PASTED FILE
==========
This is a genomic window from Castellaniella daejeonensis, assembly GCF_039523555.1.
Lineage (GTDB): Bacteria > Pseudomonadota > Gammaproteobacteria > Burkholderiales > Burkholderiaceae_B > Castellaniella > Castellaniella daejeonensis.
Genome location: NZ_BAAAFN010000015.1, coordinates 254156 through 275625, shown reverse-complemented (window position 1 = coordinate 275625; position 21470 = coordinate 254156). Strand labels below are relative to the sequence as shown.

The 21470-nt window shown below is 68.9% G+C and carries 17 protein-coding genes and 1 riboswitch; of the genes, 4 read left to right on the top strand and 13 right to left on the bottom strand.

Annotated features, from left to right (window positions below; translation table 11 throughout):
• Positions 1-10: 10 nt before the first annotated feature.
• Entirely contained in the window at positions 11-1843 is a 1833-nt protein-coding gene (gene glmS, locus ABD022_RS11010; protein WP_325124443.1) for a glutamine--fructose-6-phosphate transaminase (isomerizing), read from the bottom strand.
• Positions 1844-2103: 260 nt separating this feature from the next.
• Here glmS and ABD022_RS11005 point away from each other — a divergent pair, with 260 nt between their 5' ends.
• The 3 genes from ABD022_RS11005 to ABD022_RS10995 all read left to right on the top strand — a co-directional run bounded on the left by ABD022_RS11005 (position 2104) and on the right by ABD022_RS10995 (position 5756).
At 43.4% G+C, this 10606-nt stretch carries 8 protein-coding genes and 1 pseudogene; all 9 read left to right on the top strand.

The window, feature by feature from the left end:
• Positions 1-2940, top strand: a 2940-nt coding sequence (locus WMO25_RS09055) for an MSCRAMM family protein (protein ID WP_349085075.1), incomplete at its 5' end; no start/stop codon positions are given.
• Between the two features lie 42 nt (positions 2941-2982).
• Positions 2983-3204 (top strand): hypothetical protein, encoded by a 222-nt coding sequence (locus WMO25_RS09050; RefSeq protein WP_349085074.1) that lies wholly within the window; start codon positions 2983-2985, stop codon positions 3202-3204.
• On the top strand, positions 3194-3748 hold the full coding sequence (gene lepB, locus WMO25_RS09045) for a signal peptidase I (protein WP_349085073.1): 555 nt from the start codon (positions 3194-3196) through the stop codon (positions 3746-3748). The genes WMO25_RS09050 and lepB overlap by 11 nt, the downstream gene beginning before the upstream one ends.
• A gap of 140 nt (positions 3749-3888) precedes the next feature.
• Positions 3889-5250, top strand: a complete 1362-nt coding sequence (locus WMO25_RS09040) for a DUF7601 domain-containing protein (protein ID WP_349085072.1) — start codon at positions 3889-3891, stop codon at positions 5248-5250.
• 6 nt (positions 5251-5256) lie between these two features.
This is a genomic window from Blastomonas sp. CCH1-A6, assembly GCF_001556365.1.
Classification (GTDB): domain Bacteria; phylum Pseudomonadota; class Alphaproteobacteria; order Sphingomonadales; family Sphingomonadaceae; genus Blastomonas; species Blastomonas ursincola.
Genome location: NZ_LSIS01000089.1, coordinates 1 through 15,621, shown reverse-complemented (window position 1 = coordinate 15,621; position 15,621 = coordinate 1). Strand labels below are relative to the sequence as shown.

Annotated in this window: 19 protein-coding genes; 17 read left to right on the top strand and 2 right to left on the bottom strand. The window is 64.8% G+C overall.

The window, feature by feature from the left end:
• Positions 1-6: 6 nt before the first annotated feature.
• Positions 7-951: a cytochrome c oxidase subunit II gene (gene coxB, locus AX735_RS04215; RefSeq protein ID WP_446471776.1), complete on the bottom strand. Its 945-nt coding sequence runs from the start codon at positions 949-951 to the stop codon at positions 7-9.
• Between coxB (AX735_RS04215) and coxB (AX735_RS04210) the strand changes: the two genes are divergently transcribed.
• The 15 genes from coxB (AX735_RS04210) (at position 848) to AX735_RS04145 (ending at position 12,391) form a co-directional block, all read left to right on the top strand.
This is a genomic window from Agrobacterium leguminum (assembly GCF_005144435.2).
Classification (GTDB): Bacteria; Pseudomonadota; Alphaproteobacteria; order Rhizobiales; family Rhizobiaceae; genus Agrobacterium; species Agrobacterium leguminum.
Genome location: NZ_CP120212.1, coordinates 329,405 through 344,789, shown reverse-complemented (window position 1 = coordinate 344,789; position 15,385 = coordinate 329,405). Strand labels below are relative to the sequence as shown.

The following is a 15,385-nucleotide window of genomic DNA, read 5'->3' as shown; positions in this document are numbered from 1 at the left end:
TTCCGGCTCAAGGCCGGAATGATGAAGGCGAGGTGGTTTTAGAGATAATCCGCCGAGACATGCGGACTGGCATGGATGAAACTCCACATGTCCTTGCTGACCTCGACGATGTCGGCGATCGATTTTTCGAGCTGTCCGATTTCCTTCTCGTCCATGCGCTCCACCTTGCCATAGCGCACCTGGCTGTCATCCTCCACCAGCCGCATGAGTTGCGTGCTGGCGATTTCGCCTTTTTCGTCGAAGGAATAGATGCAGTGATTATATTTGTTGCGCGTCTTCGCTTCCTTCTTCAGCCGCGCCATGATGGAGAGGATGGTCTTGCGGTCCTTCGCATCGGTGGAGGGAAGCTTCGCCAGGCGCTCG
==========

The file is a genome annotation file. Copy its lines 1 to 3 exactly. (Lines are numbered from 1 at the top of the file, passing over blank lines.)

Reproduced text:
This is a genomic window from Castellaniella daejeonensis, assembly GCF_039523555.1.
Lineage (GTDB): Bacteria > Pseudomonadota > Gammaproteobacteria > Burkholderiales > Burkholderiaceae_B > Castellaniella > Castellaniella daejeonensis.
Genome location: NZ_BAAAFN010000015.1, coordinates 254156 through 275625, shown reverse-complemented (window position 1 = coordinate 275625; position 21470 = coordinate 254156). Strand labels below are relative to the sequence as shown.